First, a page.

Thain's Refusal to Answer Questions Shocks Investigator

Thain's repeated refusals to comply shocked Cuomo's top lawyer on the bonus probe, Benjamin Lawsky.

"I've never heard of a witness refusing to answer because an employer who fired him is directing him not to answer for non-privileged reasons," Lawsky said, after Thain and his attorney rebuffed at least four requests for the names.

A partial transcript of Thain's testimony made available by the Attorney General also reveals that, according to Thain, he and a key Bank of America official from the bank's human resources department, Andrea Smith, sat down prior to the merger to review the compensation packages together and make sure that both parties agreed on the size of the packages.

"Did Andrea Smith focus in on any particular people, do you recall, whose numbers she thought were too big?" Cuomo's lead attorney on the probe, Benjamin Lawsky asked.

"She did..." Thain answered.

"Or too small?" Lawsky said.

"I don't recall any of them being too small," Thain replied.

According to published reports and confirmations by the New York Attorney General's office, about 700 Merrill Lynch employees received bonuses in excess of a million dollars in 2008. The bank's four top executives received $121 million.

For a time, officials at BofA claimed they did not know about the bonus packages, and suggested they had no reason to as Merrill was an independent firm at the time. The bank has since acknowledged it was aware of the bonuses.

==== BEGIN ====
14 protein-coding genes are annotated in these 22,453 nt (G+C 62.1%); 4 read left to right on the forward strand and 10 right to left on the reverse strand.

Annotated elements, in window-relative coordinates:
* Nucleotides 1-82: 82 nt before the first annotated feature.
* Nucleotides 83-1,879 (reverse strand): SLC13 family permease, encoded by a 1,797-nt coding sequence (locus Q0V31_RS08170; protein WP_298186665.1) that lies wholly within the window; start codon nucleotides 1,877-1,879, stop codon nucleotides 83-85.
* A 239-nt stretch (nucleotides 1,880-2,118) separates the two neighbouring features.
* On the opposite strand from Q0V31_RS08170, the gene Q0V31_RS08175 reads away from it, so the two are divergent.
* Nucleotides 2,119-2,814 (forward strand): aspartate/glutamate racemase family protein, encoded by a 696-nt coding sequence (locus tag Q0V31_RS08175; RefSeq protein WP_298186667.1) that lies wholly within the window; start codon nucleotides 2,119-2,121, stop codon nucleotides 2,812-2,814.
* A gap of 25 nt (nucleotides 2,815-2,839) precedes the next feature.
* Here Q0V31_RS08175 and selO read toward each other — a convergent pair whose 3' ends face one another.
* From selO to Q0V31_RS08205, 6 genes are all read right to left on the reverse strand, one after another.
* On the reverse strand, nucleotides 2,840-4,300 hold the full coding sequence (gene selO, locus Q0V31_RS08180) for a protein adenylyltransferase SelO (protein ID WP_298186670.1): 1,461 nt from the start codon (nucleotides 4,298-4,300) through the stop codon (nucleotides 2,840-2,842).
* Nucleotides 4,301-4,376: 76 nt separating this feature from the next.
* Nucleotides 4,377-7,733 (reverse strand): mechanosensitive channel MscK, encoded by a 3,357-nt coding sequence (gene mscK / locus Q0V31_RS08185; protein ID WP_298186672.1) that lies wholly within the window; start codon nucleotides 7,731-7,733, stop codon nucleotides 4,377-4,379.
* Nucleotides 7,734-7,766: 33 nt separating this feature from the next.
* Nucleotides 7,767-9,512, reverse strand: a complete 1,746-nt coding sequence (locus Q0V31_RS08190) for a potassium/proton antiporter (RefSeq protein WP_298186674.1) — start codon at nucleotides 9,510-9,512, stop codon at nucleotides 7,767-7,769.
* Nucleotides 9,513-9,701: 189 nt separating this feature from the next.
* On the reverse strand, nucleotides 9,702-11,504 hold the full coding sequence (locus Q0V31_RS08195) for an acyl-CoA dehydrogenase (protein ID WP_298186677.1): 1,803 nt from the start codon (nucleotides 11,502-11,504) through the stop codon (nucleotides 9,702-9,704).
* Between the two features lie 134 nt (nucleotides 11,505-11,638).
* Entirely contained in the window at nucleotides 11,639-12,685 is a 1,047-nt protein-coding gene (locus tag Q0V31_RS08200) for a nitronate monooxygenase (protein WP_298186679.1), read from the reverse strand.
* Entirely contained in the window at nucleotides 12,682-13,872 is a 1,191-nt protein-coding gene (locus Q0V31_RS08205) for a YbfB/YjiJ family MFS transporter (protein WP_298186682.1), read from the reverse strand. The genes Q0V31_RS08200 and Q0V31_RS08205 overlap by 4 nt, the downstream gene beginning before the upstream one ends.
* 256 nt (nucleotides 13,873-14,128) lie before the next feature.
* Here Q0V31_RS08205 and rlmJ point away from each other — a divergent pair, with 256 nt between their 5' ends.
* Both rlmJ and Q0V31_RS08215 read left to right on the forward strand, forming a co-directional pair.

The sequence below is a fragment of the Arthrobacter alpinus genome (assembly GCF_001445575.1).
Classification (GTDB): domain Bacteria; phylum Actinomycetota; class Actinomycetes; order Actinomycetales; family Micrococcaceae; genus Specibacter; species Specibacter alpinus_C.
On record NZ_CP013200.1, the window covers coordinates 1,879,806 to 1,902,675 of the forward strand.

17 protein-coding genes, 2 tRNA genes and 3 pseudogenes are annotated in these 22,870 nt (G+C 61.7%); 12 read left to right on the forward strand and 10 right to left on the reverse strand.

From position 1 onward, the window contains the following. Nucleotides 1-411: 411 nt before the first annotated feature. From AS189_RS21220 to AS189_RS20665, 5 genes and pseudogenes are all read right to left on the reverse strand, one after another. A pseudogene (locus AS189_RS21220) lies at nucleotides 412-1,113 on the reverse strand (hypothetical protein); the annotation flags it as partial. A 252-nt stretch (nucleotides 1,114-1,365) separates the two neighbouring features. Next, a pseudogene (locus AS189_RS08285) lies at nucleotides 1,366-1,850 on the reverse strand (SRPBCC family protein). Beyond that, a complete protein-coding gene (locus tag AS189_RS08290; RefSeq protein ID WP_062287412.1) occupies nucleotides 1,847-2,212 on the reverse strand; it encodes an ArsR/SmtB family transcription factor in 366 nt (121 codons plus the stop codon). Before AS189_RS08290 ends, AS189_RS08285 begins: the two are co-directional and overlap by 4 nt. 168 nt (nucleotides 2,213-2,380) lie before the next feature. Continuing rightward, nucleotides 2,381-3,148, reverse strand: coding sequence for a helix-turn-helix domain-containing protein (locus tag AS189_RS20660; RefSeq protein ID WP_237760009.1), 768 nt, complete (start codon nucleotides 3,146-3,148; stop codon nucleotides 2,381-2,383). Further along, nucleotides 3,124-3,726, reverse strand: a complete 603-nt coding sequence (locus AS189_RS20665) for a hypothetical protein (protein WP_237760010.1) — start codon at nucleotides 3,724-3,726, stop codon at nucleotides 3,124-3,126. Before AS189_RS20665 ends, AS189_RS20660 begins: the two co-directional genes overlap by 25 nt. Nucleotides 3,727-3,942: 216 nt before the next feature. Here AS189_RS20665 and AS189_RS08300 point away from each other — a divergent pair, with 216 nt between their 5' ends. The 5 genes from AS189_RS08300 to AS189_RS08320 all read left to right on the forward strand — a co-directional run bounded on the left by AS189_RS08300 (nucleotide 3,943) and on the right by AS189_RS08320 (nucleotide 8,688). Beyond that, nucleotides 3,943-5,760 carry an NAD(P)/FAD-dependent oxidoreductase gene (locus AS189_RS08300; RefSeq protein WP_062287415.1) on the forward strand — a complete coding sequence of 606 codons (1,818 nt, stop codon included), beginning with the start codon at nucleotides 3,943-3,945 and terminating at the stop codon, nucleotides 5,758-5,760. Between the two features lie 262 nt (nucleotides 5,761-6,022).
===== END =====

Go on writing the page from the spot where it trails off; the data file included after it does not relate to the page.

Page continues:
At the time Merrill awarded them, in December 2008, Thain knew it had lost $15 billion in the fourth quarter -- $7 billion more than expected when the performance bonus packages were drawn up, and yet he made no move to alter them, Cuomo's office alleges.

"For what performance? It's called performance bonus. It's an oxymoron," Cuomo told reporters after a speech to a New York fiscal policy group on on February 11th. "It's repugnant, it's obnoxious and it's wrong."

BofA did not return calls nor emails seeking comment.

Thain Spent Over $1 Million to Redecorate His Office

Bonuses aside, Thain became another symbol of corporate greed in the midst of a tanking economy when it was also disclosed that he had spent more than $1.2 million to redecorate his office, even as his firm struggled for its life.

Thain used the same celebrity decorator, Michael Smith, that the Obama family has retained to decorate the White House. According to Charlie Gasparino, CNBC's on air editor, who broke the story, the money Thain spent in part went for two area rugs ($131,000), two guest chairs ($87,000), a 19th Century credenza ($68,000), four pairs of curtains ($28,000), and a mahogany pedestal table ($25,000).

Also reported to be on the list was a trash can for $1,400.

Thain's attorney said he has agreed to reimburse the company for those charges.

"He agreed to pay back the cost of the furniture a month ago," Derris said. "We have requested in writing the cost of the furniture and will pay it back," Levander added.

Thain, who earned his MBA at Harvard, was named Chairman and CEO of Merrill in November 2007. The following January, the firm announced record-breaking losses of over $8 billion. By April the troubled investment bank had said it would lay off as much as 10 percent of its workforce.

This post has been updated.